Federal Lawmaker Demands Hearing On New Powers for FDA

Published September 20, 2016

A Congressman is calling on lawmakers in the U.S. House to consider giving a federal agency more regulatory power over health and beauty products sold to consumers.

In August, Rep. Frank Pallone, Jr. (D-NJ) sent a letter to Rep. Fred Upton (R-MI), chairman of the House Energy and Commerce Committee, demanding congressional hearings to examine whether the Food & Drug Administration (FDA), a federal agency whose mission statement includes “assuring the safety, efficacy and security of […] cosmetics” should have even more power over how cosmetics are sold to consumers.

Regulatory Powers Already In Place
Daren Bakst, an agricultural policy research fellow with The Heritage Foundation, says FDA already has the power to restrict consumer cosmetics sales.

“The FDA already has had power to regulate cosmetics under the Food, Drug, and Cosmetics Act (FD&C Act), which prohibits companies from selling products that are misbranded or adulterated,” Bakst said. “FDA also regulates cosmetics through the Fair Packaging and Labeling Act. This law requires companies to list ingredients for retail products. A failure to do so is considered to be a violation of the FD&C Act, because the product will be deemed to be misbranded.”

Bakst says lawmakers shouldn’t pile new regulations on top of older regulations that still work.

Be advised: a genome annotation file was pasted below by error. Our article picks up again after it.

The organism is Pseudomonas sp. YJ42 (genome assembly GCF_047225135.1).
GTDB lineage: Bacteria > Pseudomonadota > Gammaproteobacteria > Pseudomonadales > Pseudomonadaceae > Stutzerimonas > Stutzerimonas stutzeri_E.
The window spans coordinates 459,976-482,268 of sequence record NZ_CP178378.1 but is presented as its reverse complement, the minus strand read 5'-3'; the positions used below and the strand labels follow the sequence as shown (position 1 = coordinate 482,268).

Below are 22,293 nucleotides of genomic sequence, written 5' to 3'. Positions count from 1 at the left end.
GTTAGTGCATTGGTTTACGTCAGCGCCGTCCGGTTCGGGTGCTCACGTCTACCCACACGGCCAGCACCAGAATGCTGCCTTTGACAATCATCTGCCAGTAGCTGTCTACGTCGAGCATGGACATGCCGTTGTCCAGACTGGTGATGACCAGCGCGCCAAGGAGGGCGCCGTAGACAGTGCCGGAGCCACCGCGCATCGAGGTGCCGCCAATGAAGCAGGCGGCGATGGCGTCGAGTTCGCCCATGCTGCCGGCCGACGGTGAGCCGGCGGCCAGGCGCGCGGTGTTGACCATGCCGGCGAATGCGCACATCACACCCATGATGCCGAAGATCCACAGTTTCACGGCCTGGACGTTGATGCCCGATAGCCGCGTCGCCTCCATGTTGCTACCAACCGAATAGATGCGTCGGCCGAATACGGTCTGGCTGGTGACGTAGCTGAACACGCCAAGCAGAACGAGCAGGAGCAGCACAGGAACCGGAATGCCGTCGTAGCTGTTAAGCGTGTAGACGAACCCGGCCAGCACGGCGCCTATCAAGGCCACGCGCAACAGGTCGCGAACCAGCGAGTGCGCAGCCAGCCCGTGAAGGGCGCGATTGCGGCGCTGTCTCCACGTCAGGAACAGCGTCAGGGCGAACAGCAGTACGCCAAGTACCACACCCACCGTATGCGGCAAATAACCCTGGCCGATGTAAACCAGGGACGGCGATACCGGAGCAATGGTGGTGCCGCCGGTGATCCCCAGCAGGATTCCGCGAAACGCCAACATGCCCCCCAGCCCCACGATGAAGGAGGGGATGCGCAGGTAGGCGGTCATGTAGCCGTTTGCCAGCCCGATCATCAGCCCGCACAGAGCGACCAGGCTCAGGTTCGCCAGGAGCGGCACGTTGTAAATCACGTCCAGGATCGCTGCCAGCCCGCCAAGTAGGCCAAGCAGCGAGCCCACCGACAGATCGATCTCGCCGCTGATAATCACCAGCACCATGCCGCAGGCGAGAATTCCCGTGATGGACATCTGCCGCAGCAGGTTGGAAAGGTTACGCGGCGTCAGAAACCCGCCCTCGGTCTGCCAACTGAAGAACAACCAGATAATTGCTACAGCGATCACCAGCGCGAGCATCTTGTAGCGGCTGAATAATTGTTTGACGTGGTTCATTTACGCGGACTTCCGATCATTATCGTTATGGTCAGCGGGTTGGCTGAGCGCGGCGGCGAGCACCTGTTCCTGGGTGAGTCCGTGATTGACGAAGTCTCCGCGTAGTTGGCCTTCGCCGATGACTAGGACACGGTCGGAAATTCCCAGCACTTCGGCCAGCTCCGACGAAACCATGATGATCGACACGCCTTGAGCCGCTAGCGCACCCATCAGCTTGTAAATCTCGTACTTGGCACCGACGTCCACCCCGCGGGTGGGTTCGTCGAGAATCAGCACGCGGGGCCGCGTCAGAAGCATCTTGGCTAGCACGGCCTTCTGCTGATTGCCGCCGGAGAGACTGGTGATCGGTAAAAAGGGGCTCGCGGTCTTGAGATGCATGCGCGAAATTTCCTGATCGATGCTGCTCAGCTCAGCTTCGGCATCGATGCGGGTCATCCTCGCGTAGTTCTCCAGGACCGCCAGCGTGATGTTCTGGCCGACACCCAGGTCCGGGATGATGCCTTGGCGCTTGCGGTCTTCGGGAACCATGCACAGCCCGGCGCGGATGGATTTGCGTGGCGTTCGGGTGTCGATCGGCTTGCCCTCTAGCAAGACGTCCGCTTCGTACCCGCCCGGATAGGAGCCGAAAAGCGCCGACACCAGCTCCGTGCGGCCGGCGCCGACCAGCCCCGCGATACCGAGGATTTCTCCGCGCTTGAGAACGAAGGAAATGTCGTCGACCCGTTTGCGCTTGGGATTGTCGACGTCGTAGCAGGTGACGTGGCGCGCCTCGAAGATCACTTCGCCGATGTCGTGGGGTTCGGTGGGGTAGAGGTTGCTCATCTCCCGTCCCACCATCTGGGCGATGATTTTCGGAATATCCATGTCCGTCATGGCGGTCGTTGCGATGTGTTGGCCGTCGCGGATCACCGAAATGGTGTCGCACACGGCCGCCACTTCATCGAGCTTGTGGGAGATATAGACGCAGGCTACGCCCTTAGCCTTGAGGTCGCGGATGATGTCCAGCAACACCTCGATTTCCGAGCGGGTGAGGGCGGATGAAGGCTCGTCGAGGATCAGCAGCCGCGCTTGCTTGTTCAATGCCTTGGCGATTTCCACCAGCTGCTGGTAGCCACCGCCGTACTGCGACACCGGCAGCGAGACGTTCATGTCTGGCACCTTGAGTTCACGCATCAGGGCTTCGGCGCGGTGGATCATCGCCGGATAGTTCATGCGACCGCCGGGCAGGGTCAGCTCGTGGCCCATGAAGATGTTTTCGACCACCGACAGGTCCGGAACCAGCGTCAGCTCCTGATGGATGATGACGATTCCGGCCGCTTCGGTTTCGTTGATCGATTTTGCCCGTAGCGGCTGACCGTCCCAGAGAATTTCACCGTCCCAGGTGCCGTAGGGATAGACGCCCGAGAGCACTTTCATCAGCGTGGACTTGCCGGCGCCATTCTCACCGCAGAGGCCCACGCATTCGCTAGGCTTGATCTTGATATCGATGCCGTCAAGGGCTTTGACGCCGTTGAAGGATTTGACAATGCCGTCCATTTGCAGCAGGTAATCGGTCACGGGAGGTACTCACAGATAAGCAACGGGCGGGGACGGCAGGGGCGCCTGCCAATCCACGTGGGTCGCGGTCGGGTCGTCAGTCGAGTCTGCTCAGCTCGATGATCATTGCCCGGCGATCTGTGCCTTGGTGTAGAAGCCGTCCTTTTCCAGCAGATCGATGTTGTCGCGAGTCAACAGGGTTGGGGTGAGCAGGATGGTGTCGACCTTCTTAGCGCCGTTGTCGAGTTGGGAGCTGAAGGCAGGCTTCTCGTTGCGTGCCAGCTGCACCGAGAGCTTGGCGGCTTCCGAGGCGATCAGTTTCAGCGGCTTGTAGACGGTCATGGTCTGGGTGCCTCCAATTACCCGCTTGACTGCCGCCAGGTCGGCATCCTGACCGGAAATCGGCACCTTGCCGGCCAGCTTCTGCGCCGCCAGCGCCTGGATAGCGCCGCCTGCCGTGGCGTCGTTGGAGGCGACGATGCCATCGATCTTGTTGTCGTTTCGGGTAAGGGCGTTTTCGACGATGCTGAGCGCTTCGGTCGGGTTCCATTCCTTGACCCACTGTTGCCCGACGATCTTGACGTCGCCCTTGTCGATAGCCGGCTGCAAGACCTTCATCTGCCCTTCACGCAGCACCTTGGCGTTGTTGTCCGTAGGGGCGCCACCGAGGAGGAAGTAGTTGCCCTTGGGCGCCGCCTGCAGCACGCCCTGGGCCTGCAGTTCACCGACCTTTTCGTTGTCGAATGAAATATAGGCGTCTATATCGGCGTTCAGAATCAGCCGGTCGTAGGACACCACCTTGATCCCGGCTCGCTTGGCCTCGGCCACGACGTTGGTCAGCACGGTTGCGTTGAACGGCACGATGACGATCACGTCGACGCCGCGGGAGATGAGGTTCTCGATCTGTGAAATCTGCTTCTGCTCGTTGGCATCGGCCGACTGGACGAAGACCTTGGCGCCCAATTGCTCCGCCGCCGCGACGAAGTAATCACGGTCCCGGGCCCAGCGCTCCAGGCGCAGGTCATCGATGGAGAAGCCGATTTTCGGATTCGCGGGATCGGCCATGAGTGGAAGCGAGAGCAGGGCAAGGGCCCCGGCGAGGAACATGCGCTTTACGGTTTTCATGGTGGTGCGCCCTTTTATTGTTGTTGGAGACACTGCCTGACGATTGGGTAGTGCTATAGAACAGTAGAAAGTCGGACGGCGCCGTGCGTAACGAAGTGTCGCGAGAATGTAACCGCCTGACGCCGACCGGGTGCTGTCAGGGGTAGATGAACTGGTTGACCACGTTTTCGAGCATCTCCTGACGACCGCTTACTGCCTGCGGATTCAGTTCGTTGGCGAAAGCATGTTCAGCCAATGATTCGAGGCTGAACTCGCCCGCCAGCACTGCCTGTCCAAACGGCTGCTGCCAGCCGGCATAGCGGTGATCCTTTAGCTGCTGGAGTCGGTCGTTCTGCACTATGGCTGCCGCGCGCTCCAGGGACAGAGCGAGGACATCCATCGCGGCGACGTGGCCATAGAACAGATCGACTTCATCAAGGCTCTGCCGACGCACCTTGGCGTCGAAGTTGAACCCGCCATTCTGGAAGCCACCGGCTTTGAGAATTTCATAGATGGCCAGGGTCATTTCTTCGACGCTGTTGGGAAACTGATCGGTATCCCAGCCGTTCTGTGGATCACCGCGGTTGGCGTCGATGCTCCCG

“Much is made of the fact that the current regulatory structure hasn’t changed much since 1938,” Bakst said. “However, this is alone isn’t a basis for action or a hearing,” Bakst said. “Those calling for a hearing or significant reforms often just assume that the only way to ensure safety is through even more federal regulation.”

Subjecting Consumers to ‘Political Whim’
Angela Logomasini, a senior fellow with Competitive Enterprise Institute, says giving FDA even more power won’t benefit consumers.

“Empowering FDA will make cosmetics regulation subject to political whim rather than scientific rigor, will impose expensive red tape, and may deprive consumers’ access to valuable products,” Logomasini said. “For example, activist groups are going after many useful preservatives used in cosmetics, without scientific basis. Political action may lead to bans of such products, which means consumers may suffer from defective products, which can have health implications.”